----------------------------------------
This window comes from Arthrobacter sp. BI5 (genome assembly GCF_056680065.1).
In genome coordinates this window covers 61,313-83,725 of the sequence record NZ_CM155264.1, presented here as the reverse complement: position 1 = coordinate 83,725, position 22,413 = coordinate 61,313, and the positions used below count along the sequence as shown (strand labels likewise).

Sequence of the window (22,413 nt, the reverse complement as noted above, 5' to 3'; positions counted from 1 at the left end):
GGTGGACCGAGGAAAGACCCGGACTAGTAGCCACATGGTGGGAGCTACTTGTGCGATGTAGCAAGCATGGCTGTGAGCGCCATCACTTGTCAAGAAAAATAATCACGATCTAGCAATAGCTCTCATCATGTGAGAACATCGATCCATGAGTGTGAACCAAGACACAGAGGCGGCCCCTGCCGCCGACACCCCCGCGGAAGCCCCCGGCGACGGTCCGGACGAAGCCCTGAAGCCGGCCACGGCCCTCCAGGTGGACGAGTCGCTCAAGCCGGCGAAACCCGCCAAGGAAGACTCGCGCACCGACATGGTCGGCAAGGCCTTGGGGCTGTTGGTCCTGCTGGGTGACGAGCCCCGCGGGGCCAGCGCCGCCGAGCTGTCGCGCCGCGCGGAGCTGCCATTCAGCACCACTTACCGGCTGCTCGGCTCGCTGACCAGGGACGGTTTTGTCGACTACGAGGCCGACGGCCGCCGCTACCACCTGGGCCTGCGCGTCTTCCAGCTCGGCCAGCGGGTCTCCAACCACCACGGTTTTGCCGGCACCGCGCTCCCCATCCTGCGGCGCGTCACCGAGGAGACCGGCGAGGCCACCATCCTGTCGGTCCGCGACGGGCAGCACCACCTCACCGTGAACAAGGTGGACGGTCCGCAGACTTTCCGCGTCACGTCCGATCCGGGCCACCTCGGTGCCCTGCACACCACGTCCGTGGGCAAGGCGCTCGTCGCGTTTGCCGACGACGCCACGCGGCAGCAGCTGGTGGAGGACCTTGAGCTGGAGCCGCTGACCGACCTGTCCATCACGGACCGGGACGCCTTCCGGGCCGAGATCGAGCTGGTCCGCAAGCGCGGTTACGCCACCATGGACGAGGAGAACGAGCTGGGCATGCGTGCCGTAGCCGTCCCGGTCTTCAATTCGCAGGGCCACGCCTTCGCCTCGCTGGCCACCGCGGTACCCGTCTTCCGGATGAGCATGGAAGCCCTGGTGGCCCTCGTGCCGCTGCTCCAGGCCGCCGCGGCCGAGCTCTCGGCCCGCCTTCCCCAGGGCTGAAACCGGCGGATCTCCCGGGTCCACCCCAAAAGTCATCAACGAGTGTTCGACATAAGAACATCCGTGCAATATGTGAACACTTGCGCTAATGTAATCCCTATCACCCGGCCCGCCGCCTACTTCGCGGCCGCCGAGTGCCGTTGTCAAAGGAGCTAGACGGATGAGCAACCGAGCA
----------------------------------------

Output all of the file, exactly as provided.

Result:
This window comes from Arthrobacter sp. BI5 (genome assembly GCF_056680065.1).
In genome coordinates this window covers 61,313-83,725 of the sequence record NZ_CM155264.1, presented here as the reverse complement: position 1 = coordinate 83,725, position 22,413 = coordinate 61,313, and the positions used below count along the sequence as shown (strand labels likewise).

Sequence of the window (22,413 nt, the reverse complement as noted above, 5' to 3'; positions counted from 1 at the left end):
GGTGGACCGAGGAAAGACCCGGACTAGTAGCCACATGGTGGGAGCTACTTGTGCGATGTAGCAAGCATGGCTGTGAGCGCCATCACTTGTCAAGAAAAATAATCACGATCTAGCAATAGCTCTCATCATGTGAGAACATCGATCCATGAGTGTGAACCAAGACACAGAGGCGGCCCCTGCCGCCGACACCCCCGCGGAAGCCCCCGGCGACGGTCCGGACGAAGCCCTGAAGCCGGCCACGGCCCTCCAGGTGGACGAGTCGCTCAAGCCGGCGAAACCCGCCAAGGAAGACTCGCGCACCGACATGGTCGGCAAGGCCTTGGGGCTGTTGGTCCTGCTGGGTGACGAGCCCCGCGGGGCCAGCGCCGCCGAGCTGTCGCGCCGCGCGGAGCTGCCATTCAGCACCACTTACCGGCTGCTCGGCTCGCTGACCAGGGACGGTTTTGTCGACTACGAGGCCGACGGCCGCCGCTACCACCTGGGCCTGCGCGTCTTCCAGCTCGGCCAGCGGGTCTCCAACCACCACGGTTTTGCCGGCACCGCGCTCCCCATCCTGCGGCGCGTCACCGAGGAGACCGGCGAGGCCACCATCCTGTCGGTCCGCGACGGGCAGCACCACCTCACCGTGAACAAGGTGGACGGTCCGCAGACTTTCCGCGTCACGTCCGATCCGGGCCACCTCGGTGCCCTGCACACCACGTCCGTGGGCAAGGCGCTCGTCGCGTTTGCCGACGACGCCACGCGGCAGCAGCTGGTGGAGGACCTTGAGCTGGAGCCGCTGACCGACCTGTCCATCACGGACCGGGACGCCTTCCGGGCCGAGATCGAGCTGGTCCGCAAGCGCGGTTACGCCACCATGGACGAGGAGAACGAGCTGGGCATGCGTGCCGTAGCCGTCCCGGTCTTCAATTCGCAGGGCCACGCCTTCGCCTCGCTGGCCACCGCGGTACCCGTCTTCCGGATGAGCATGGAAGCCCTGGTGGCCCTCGTGCCGCTGCTCCAGGCCGCCGCGGCCGAGCTCTCGGCCCGCCTTCCCCAGGGCTGAAACCGGCGGATCTCCCGGGTCCACCCCAAAAGTCATCAACGAGTGTTCGACATAAGAACATCCGTGCAATATGTGAACACTTGCGCTAATGTAATCCCTATCACCCGGCCCGCCGCCTACTTCGCGGCCGCCGAGTGCCGTTGTCAAAGGAGCTAGACGGATGAGCAACCGAGCA